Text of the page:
Hellenic University invite expressions of interest for participation in a one-day
research workshop on the history of the Holocaust in Greece. The focus will be the
events of the Nazi occupation, including deportations, and resistance, as well as
their aftermath. The workshop will take place in Thessaloniki, Greece, a city of great
symbolic importance to Sephardic Jewry. The workshop language is English.
Holocaust research remains relatively understudied and marginal both within
Holocaust literature and the Greek academic and public spheres. With significant
delay, it is currently being incorporated in the Greek national historiography. Issues
of special interest to the organizers are: property confiscation; local dimensions of
the Nazi occupation such as Jewish community responses and resistance; the Greek
administration’s involvement in implementing Nazi policies; the Holocaust in Eastern
Macedonia and Thrace and the Dodecanese (areas outside the administrative
boundaries of the Greek state at the time); Greece in the context of the continentwide
“Final Solution”; antisemitism; rescue networks; camp and DP camp
experiences of Greek Jews; Sonderkommando; camp returnees and restoration of
the communities; the Jewish community politics of memorialization; and the public
sphere and the Holocaust in Greece.
The workshop organisers invite original (i.e. not previously published), Englishlanguage
contributions dealing with these or other aspects of the Holocaust in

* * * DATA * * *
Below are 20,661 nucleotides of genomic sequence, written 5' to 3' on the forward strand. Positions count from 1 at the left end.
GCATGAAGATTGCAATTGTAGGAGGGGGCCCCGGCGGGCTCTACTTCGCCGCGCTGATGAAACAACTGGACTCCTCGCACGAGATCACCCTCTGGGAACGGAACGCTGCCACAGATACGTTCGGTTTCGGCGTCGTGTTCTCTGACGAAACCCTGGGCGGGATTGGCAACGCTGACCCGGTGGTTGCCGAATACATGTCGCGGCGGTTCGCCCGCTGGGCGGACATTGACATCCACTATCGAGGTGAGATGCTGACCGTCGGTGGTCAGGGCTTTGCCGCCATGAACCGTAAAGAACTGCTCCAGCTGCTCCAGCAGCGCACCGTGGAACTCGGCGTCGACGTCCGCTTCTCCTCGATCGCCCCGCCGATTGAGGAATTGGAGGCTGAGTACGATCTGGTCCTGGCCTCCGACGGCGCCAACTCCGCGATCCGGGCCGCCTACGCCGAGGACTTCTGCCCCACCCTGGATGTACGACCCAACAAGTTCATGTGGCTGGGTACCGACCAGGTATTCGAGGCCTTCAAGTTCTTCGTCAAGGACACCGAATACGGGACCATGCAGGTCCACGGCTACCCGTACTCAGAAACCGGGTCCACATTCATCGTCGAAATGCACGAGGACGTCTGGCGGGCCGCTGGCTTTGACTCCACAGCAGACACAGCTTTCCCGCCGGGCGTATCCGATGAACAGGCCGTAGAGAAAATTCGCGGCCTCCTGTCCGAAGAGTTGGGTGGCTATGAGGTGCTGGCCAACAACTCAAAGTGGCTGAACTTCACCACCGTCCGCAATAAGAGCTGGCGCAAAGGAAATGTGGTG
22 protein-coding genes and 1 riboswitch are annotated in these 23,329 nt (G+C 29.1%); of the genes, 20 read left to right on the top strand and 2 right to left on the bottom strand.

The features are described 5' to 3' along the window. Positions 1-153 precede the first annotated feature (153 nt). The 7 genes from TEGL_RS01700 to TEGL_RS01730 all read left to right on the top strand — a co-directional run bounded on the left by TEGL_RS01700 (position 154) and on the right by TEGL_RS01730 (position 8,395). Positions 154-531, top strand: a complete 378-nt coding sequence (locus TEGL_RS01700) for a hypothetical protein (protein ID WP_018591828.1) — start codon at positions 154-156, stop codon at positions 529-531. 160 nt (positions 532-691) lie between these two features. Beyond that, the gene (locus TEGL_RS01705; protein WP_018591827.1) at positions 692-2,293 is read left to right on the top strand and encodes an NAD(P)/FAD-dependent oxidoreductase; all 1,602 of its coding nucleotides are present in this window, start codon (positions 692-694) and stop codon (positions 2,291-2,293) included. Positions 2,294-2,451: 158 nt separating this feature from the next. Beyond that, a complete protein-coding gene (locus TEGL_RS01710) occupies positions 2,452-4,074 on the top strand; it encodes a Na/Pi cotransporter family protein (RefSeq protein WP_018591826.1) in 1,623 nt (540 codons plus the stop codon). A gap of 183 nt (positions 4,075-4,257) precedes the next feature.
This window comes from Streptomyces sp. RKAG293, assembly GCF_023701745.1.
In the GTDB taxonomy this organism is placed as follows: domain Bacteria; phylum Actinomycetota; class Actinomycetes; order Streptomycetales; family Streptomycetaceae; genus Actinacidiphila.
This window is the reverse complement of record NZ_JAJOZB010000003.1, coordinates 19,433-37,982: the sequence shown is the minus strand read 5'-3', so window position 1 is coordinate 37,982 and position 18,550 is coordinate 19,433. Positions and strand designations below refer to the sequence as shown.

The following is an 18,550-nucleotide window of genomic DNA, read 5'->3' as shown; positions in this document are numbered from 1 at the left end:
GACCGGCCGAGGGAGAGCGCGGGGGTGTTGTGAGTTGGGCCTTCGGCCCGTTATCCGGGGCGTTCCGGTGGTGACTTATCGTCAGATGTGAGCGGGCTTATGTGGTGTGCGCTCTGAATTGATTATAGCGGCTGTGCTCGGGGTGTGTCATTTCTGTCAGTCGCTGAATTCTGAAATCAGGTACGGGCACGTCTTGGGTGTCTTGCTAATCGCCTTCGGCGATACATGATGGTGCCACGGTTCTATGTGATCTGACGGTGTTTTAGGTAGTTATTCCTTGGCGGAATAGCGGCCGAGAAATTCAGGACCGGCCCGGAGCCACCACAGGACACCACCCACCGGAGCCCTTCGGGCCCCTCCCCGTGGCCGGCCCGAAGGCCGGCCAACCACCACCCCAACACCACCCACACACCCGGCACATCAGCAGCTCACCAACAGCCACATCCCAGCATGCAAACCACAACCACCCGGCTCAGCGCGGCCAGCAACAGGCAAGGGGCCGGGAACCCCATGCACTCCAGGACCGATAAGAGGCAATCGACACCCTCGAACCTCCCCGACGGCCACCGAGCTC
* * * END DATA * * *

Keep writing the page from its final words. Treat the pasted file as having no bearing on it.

Greece. Prospective presenters are invited to submit a paper title, 400-500-word
abstract (detailing argument, innovation and sources), CV, AV equipment
requirements (DVD, computer, projector, etc.) and contact details by 1 June 2014 via
email to Prof. A. Dirk Moses, Senior Editor of the Journal of Genocide Research:
firstname.lastname@example.org. Applicants will be notified of the outcome by 1 July
Keynote of Cory Doctorow, science fiction author and journalist, held at the World Consumer Rights Day 2014 in Berlin. There’s only two sides to the fight over technology’s destiny: either you believe that you should never, ever design computers to betray their owners; or you believe that some problems are important enough to build “I Can’t Let You Do That Dave” into our gadgets. If you’re on “I Can’t Let You Do That Dave” side, you’re dangerously wrong.
More information: http://www.vzbv.de/wvt14
Filmed and produced by stream-team.tv
On behalf of Federation of German Consumer Organisations – vzbv